Thus, unvaccinated people who wish to undergo a coronavirus test now have to pay for the test themselves.

Based on a press release from the Swiss Federal Council, such a decision was made since the number of people being tested has increased dramatically over the past two months, while vaccination rates remain low.

However, it has been noted that although the state no longer offers free tests, certain exceptions will apply.

People who show symptoms related to the coronavirus will continue to pay for their own tests. Moreover, the tests also remain free for people who are unable to be vaccinated due to health problems and children under 16 years of age.

Those who only received one dose of the vaccine can still benefit from a free COVID-19 test until the end of November, when Swiss authorities want to ensure everyone has time to decide whether they want to get the vaccine.

Switzerland has already made the COVID-19 passport mandatory for everyone, including tourists, who wish to be allowed into certain inland areas, such as restaurants, bars, theatres, museums, concerts and many other places.

The price of tests in Switzerland varies depending on the type of test and where the test is taken. The cost of rapid antigen tests ranges from 45 francs (41 euros) to 80 francs (74 euros), while the cost of PCR tests ranges from 160 francs (149 euros) to 180 francs (167 euros).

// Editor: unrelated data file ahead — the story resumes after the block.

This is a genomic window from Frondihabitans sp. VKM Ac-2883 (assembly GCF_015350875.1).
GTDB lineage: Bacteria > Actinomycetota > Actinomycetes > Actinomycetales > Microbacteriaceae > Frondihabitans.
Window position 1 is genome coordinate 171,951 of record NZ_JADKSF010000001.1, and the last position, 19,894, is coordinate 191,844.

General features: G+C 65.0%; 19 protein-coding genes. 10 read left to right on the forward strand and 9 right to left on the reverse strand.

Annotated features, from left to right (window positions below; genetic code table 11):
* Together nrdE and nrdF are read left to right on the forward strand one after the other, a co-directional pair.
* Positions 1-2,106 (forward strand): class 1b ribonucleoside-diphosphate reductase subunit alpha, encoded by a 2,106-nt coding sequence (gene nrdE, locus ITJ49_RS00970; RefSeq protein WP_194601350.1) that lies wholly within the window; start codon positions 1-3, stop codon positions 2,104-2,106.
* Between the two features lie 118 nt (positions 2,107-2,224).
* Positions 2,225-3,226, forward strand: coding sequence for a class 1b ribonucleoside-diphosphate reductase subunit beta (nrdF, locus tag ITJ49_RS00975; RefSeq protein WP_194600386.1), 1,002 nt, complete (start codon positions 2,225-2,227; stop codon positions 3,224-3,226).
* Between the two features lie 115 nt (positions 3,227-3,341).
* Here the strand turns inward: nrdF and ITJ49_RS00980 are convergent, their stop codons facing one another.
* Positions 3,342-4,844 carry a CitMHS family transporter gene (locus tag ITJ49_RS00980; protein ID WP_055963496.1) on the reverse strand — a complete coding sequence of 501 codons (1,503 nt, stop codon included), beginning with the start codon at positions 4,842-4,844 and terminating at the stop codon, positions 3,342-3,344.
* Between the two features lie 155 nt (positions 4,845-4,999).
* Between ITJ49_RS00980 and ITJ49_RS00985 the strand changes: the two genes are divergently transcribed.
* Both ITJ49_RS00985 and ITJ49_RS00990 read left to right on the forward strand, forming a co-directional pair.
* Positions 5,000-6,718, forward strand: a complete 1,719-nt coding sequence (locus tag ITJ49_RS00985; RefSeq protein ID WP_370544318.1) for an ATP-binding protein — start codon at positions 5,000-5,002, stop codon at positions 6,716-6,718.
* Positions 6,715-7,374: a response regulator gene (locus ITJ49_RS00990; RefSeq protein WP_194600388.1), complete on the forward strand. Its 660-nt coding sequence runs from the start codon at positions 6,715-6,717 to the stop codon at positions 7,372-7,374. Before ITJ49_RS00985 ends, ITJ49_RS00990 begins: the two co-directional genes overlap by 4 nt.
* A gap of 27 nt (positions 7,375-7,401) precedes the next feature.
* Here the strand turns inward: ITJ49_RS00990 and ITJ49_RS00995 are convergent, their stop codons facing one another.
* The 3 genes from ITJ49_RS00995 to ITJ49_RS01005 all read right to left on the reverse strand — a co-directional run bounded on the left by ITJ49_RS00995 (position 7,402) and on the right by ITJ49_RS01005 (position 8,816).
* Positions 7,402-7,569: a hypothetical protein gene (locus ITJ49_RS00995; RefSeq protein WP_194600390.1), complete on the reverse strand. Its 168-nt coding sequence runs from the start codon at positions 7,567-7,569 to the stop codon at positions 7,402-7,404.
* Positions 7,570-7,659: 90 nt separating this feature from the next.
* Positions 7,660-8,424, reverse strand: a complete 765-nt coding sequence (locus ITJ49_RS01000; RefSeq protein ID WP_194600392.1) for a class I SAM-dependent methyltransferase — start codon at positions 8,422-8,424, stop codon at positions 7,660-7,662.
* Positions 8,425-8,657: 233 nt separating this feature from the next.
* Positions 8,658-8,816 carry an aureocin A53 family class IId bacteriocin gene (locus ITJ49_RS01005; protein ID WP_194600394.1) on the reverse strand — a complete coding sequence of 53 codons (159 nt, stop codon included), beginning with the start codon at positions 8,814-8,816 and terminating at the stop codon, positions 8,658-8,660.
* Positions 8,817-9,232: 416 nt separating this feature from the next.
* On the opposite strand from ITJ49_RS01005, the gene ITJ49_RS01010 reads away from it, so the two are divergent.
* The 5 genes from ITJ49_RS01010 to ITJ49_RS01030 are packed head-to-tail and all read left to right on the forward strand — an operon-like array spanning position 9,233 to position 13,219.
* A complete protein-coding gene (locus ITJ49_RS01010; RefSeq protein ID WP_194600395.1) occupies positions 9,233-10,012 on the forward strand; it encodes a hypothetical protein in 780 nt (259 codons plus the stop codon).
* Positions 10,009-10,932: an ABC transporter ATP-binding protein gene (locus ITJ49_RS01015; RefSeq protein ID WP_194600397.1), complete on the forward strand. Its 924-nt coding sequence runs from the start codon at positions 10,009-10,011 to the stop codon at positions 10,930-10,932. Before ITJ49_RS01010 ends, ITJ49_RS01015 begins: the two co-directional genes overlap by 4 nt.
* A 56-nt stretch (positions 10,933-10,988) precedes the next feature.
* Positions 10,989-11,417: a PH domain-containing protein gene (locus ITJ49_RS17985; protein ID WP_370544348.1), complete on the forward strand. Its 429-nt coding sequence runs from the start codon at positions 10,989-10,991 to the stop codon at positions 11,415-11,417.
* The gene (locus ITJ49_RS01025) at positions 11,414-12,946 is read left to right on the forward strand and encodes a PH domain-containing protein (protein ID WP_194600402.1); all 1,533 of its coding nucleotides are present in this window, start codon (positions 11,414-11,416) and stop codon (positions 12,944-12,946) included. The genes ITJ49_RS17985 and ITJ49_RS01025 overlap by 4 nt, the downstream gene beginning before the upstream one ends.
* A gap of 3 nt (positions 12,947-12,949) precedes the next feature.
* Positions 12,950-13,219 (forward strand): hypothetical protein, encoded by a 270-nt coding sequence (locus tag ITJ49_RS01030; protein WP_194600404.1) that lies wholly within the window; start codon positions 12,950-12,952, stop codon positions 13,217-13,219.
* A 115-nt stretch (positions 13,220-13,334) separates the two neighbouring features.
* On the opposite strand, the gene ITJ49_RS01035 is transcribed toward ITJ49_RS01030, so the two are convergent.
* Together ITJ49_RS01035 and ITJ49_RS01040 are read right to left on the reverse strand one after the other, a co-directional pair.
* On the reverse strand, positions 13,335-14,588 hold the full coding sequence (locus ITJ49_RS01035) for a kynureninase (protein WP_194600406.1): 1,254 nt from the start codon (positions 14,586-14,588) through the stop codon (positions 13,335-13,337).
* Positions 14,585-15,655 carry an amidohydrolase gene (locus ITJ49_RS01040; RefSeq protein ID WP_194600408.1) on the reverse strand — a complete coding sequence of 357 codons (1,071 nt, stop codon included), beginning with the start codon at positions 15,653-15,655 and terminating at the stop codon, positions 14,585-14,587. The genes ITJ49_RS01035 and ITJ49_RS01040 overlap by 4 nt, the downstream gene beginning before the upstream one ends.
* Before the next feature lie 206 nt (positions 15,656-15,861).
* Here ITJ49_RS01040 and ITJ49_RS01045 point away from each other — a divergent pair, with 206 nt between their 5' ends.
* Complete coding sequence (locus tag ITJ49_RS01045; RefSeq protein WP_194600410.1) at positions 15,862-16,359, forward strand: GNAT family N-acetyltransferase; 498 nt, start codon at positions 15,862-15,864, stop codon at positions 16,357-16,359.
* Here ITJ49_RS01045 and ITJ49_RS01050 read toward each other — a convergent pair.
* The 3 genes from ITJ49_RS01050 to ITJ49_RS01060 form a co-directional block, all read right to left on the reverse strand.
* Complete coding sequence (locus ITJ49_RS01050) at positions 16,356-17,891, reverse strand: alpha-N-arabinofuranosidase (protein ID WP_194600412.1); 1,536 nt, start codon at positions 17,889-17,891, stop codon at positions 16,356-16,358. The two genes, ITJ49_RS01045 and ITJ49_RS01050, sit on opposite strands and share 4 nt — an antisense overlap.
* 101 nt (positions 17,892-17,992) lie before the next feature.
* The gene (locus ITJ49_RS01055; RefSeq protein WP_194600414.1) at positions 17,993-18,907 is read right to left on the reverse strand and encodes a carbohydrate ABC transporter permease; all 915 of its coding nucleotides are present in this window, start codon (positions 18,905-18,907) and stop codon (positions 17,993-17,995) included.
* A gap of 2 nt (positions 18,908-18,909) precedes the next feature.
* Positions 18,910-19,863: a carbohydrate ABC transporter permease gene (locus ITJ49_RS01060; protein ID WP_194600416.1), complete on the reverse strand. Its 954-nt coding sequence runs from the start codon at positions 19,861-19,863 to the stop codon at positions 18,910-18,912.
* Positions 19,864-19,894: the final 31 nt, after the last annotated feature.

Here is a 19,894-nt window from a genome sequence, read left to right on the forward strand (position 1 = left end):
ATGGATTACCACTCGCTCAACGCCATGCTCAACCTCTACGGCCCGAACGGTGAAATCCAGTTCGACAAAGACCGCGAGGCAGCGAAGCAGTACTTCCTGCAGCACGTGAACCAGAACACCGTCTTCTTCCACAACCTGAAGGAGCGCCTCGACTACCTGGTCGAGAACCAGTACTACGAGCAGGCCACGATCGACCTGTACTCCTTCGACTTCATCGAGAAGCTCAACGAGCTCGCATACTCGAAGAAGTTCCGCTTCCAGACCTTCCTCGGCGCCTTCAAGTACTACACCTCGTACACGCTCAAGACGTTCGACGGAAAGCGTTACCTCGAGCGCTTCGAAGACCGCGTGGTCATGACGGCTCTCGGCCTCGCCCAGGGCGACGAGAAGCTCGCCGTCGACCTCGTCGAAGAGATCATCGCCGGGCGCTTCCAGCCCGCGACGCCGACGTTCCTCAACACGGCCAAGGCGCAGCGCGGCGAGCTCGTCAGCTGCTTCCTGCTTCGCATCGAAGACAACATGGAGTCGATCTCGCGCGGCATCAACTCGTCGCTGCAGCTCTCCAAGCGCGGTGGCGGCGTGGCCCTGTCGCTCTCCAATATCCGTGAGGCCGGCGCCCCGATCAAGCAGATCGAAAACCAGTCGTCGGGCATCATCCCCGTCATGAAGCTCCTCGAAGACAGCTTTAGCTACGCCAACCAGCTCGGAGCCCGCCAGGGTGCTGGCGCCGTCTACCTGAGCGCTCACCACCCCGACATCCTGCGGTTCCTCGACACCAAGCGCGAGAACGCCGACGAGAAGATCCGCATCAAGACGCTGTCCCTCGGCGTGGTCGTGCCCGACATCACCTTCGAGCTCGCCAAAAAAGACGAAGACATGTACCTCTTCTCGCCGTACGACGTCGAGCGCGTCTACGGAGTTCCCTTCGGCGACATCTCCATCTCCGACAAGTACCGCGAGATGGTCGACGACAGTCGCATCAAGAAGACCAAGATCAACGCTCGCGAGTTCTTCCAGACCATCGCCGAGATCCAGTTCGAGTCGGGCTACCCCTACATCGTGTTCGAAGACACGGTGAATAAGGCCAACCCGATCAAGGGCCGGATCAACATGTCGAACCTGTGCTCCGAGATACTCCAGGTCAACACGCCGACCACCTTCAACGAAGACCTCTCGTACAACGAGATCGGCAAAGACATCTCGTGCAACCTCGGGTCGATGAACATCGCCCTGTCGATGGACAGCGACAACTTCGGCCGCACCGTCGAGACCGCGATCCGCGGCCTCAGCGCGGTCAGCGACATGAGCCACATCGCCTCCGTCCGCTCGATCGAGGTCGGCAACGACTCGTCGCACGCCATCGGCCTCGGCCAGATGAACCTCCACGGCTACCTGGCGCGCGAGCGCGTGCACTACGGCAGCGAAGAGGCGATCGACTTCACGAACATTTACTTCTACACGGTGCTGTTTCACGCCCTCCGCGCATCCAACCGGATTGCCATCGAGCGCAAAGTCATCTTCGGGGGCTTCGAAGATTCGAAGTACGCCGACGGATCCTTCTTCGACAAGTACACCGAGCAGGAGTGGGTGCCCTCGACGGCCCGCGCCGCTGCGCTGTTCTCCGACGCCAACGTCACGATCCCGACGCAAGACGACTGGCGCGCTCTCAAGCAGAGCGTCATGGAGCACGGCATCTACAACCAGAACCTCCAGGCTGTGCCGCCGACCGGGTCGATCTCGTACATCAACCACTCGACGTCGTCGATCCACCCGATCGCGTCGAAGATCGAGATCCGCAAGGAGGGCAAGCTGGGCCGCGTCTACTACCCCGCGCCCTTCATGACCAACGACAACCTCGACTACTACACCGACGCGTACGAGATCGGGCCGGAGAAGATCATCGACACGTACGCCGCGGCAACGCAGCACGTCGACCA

France ends free coronavirus tests

Similar to other EU/Schengen area countries, French authorities confirmed last week that since October 15 health insurance will no longer cover rapid antigen tests and PCR tests performed for non-medical reasons.

This means that all people who want to take the so-called ‘comfort test’, which is done primarily by those who don’t show any symptoms, are now being held accountable.

However, easy access to the test will still be available to people who show symptoms, those who have been in contact with an infected person, as well as those who need to be tested for other medical purposes.

Children under the age of 18 who do not hold an identity document and those who have a prescription can also take the test for free.

The price of an antigen test in France is about 25 euros while a PCR test costs about 45 euros.

>> France to expand health permit requirements, bill under implementation

Other countries that no longer offer free coronavirus tests

Italy, Greece and Belgium are just some of the other countries that no longer offer free coronavirus tests to people who have decided not to get vaccinated against COVID-19 as well as those who have not recovered from the disease.

Similar to other countries, these four countries now offer free tests only to people who cannot get the vaccination due to health problems, minors, as well as to other people who fall under the exemption list.

It is highly recommended that before traveling abroad, each person checks the entry restrictions in the destination country, including testing requirements, to avoid any inconvenience.